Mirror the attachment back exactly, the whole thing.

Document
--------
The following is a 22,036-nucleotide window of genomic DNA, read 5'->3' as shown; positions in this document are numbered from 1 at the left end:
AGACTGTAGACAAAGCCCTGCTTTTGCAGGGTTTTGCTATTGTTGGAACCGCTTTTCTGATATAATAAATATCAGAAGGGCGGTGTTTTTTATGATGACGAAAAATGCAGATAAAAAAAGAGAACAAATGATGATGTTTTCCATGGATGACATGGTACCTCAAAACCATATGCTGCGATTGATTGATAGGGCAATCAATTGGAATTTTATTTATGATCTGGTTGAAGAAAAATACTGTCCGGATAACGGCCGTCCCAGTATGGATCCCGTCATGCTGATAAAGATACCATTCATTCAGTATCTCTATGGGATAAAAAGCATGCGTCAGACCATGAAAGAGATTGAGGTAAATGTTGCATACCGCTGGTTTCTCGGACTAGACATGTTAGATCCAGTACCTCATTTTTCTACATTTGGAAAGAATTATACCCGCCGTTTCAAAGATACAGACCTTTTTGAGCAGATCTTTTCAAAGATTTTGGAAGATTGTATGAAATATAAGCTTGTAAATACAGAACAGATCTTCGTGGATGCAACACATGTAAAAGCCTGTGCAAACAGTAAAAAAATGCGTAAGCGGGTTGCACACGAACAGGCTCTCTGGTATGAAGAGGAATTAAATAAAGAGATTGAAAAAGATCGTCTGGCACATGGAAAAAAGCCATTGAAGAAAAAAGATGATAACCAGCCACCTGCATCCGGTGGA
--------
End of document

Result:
The following is a 22,036-nucleotide window of genomic DNA, read 5'->3' as shown; positions in this document are numbered from 1 at the left end:
AGACTGTAGACAAAGCCCTGCTTTTGCAGGGTTTTGCTATTGTTGGAACCGCTTTTCTGATATAATAAATATCAGAAGGGCGGTGTTTTTTATGATGACGAAAAATGCAGATAAAAAAAGAGAACAAATGATGATGTTTTCCATGGATGACATGGTACCTCAAAACCATATGCTGCGATTGATTGATAGGGCAATCAATTGGAATTTTATTTATGATCTGGTTGAAGAAAAATACTGTCCGGATAACGGCCGTCCCAGTATGGATCCCGTCATGCTGATAAAGATACCATTCATTCAGTATCTCTATGGGATAAAAAGCATGCGTCAGACCATGAAAGAGATTGAGGTAAATGTTGCATACCGCTGGTTTCTCGGACTAGACATGTTAGATCCAGTACCTCATTTTTCTACATTTGGAAAGAATTATACCCGCCGTTTCAAAGATACAGACCTTTTTGAGCAGATCTTTTCAAAGATTTTGGAAGATTGTATGAAATATAAGCTTGTAAATACAGAACAGATCTTCGTGGATGCAACACATGTAAAAGCCTGTGCAAACAGTAAAAAAATGCGTAAGCGGGTTGCACACGAACAGGCTCTCTGGTATGAAGAGGAATTAAATAAAGAGATTGAAAAAGATCGTCTGGCACATGGAAAAAAGCCATTGAAGAAAAAAGATGATAACCAGCCACCTGCATCCGGTGGA